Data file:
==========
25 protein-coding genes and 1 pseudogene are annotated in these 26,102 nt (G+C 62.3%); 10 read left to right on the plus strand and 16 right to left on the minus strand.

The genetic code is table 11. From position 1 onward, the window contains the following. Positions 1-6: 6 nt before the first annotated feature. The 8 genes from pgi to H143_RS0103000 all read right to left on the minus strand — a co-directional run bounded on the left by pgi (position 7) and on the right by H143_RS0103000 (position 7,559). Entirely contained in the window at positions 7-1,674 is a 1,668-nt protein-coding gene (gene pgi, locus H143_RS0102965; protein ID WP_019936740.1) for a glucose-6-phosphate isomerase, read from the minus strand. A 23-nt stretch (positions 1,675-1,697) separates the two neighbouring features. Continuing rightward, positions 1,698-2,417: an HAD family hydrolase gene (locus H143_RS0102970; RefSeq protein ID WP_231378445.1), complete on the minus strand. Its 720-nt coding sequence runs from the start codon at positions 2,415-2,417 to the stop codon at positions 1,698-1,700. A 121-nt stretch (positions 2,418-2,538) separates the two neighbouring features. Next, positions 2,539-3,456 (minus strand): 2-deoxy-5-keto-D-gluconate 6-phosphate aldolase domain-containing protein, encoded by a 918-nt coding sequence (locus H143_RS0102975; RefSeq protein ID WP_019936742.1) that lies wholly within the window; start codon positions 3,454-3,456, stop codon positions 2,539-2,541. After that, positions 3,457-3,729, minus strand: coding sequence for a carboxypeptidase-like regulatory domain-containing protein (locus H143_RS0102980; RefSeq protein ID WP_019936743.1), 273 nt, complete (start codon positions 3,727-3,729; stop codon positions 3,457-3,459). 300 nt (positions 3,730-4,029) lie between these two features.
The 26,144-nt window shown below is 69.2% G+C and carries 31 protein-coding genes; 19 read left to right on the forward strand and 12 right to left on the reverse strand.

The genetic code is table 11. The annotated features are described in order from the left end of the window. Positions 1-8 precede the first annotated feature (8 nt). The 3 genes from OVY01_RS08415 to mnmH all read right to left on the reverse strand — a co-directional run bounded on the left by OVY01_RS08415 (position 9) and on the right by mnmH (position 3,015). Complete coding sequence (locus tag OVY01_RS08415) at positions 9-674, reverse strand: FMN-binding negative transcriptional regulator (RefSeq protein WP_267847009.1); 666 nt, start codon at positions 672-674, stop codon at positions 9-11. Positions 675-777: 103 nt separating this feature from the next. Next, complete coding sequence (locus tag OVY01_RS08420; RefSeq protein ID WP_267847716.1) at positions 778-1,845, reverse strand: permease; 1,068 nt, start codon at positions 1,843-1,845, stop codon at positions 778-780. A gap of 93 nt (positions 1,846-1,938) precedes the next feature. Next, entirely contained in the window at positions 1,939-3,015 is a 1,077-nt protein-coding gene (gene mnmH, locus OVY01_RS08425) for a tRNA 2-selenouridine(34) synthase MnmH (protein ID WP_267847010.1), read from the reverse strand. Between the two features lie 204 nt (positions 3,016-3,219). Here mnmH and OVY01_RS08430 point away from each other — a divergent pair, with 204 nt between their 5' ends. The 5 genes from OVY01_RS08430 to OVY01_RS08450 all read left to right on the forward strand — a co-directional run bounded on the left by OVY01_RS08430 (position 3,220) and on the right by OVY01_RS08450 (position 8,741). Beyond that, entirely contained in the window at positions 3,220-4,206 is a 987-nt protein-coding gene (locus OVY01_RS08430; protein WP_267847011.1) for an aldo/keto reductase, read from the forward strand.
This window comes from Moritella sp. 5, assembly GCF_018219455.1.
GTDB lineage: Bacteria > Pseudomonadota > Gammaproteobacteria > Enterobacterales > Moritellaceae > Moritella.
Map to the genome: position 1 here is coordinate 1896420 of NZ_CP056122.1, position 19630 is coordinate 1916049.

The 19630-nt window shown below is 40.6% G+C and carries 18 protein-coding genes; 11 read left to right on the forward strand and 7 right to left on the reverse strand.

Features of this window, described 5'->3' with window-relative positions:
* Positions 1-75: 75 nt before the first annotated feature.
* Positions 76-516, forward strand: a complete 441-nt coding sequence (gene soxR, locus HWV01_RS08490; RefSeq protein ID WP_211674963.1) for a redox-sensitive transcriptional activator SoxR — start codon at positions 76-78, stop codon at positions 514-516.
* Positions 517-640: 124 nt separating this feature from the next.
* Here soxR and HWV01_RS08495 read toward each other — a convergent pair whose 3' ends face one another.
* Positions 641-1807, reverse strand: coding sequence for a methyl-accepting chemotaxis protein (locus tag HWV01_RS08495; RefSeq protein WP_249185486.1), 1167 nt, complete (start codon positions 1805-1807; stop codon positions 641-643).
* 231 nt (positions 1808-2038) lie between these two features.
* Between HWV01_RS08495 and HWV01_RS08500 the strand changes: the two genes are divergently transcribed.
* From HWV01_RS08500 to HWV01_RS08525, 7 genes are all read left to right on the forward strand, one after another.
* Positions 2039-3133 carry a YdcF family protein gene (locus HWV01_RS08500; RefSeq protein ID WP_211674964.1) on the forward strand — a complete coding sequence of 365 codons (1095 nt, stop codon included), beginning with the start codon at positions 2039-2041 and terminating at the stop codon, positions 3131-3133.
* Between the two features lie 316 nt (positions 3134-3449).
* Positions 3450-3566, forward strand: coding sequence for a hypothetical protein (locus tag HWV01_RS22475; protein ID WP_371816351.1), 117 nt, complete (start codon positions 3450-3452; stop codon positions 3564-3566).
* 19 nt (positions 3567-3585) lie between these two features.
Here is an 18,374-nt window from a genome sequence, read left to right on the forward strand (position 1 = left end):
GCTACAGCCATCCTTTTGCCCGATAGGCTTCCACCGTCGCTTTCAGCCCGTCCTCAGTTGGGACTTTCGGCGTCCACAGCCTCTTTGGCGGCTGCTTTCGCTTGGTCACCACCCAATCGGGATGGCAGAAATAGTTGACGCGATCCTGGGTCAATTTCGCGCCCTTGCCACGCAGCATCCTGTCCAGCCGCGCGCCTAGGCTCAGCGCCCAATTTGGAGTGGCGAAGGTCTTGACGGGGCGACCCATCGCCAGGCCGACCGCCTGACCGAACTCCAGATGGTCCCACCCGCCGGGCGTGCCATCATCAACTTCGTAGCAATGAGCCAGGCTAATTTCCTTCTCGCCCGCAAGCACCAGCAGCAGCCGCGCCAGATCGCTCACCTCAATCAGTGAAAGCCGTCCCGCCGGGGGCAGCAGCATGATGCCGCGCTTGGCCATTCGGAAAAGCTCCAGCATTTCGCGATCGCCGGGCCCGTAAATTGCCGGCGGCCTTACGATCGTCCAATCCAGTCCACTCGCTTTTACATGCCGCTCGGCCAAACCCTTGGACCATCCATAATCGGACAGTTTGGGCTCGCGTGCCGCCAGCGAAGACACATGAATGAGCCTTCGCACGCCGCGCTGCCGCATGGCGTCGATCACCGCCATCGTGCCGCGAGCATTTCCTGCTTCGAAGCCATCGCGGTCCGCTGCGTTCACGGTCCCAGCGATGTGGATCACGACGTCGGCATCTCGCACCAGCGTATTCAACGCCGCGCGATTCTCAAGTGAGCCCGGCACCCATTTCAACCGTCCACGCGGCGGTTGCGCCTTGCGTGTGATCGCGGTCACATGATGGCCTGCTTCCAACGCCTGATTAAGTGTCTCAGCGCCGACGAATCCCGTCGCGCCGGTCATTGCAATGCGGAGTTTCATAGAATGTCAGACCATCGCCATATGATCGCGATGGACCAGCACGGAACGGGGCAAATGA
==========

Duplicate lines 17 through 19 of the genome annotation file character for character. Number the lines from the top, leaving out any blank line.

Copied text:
* From HWV01_RS08500 to HWV01_RS08525, 7 genes are all read left to right on the forward strand, one after another.
* Positions 2039-3133 carry a YdcF family protein gene (locus HWV01_RS08500; RefSeq protein ID WP_211674964.1) on the forward strand — a complete coding sequence of 365 codons (1095 nt, stop codon included), beginning with the start codon at positions 2039-2041 and terminating at the stop codon, positions 3131-3133.
* Between the two features lie 316 nt (positions 3134-3449).